The second annual event to celebrate Czech and Slovak Games Week is here. This time, the unique Czech & Slovak Games Week event kicked off on the occasion of the national holiday of November 17, offering discounts on locally produced games.
Now, let’s get back in history to understand why Czech and Slovak games matter so much. Prior to the fall of the Iron Curtain, people on the eastern side who wanted to make or even play games had very little opportunity to do so. The first generation of developers coming from the lands which used to form the federation of Czechoslovakia until 1992 didn’t get a chance to play most of the titles considered as classics or industry standards. The console market was practically non-existent until the beginning of the millennium. This resulted in Czech and Slovak games being very different – believe it or not, mostly in a good way.
We’re looking to build on the huge success of last year’s Czech & Slovak Games Week, and great news: to support these unique regional games, some of our favorites will be on sale during the event. We’ve highlighted a few just for a taste of what’s in store.
So, how do the games coming from studios based in the Czech Republic and Slovakia differ from your usual gaming experience? First, it is the unprecedented focus on realism and high, but fair difficulty, which triggered the success of games like Space Engineers. Here’s a look at the latest DLC pack in this one-of-a-kind sandbox space sim:
Amanita’s games are unique in many ways: Hand-drawn animation makes you feel like you’re in a (sometimes scary) fairy tale, their games also don’t usually have any written dialogue which makes Amanita’s games very accessible.
Another great example is the work of the studio Circus Atos and the titles like Under Leaves or Little Mouse’s Encyclopedia. Their games come with soothing music, they allow children to learn things in a playful way and are relaxing for adults at the same time.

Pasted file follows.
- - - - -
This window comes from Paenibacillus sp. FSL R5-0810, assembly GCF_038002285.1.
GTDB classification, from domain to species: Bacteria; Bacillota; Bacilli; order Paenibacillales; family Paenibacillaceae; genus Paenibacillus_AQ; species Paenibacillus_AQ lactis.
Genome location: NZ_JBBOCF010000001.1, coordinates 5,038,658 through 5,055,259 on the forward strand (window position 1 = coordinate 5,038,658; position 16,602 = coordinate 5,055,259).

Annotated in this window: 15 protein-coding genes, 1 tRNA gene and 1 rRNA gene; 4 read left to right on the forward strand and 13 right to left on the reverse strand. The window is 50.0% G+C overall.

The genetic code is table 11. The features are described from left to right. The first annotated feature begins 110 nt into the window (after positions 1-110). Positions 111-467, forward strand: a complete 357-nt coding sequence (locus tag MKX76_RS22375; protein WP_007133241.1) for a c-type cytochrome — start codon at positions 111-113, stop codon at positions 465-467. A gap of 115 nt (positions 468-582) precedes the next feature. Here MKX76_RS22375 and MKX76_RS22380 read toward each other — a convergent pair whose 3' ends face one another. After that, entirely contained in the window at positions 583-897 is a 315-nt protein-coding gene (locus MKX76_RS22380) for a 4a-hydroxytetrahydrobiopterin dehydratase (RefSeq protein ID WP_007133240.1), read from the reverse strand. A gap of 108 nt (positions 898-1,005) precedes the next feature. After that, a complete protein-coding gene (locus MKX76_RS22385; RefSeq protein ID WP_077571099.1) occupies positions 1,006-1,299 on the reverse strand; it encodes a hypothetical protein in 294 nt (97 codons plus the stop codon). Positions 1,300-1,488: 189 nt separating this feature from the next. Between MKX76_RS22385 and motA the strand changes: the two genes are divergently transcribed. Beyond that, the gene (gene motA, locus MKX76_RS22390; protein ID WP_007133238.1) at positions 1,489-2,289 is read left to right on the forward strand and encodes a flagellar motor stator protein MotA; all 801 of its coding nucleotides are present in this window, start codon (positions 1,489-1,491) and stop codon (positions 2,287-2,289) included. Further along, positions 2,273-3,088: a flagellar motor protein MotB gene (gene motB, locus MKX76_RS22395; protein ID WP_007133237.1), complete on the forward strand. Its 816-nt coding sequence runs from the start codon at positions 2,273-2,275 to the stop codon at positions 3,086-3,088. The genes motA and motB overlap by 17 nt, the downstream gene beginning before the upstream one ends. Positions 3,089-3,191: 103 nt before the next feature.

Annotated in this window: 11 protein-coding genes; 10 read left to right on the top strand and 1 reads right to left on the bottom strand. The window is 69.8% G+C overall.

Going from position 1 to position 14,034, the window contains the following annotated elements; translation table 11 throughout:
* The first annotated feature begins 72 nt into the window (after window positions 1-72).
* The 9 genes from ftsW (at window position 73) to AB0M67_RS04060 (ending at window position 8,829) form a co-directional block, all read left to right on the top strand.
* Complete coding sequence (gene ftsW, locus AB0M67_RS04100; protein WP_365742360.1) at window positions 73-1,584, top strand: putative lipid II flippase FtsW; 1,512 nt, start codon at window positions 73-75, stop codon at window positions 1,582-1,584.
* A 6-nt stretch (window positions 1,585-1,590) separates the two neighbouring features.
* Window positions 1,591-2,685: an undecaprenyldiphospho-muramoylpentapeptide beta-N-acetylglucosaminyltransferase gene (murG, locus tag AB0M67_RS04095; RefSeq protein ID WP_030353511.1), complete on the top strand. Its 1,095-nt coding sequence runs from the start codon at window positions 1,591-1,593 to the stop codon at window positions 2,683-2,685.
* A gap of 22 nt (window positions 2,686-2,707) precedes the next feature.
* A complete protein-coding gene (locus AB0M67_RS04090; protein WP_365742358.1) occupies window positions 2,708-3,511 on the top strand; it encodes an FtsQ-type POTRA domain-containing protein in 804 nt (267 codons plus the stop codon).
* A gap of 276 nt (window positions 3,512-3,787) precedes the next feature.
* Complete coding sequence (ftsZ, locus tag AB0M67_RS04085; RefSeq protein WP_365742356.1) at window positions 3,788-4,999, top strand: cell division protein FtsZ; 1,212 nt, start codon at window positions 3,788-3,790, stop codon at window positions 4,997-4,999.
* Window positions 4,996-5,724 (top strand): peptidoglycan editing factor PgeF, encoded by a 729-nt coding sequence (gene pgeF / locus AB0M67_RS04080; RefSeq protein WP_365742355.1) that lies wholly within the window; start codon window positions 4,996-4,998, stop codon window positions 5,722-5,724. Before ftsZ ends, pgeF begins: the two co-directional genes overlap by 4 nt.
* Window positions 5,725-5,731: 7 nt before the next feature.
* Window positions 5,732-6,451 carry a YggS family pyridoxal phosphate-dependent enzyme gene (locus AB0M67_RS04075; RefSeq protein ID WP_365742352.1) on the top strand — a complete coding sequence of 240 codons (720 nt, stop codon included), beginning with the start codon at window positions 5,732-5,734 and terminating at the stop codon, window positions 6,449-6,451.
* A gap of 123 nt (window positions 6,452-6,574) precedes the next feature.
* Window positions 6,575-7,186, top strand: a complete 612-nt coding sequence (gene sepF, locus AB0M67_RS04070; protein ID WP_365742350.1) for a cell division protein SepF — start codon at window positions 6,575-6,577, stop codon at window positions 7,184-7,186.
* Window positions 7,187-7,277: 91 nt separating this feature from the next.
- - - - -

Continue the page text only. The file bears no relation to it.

All the aforementioned titles and talented creators have secured spot on the global gaming map for Czech Republic and Slovakia. The rise of indie scene has followed quickly, without the historic burden which fundamentally affected the previous generation of developers. Tons of games are released every year, ranging from small platformers like Feudal Alloy or YesterMorrow to more ambitious indie titles like Dex or Blackhole.
Three or four titles coming from the Czech Republic within the list of best-sellers on any given platform were not an unusual sight during the past decade. That is an astonishing achievement by creators coming from a country with a population about as big as North Carolina. If you haven’t played some of the Czech and Slovak classics yet, this is a chance you don’t want to miss. If you can’t make it this year, mark your calendar for next year and check out the game page to see what’s going on. For everyone else, see you on the floor!
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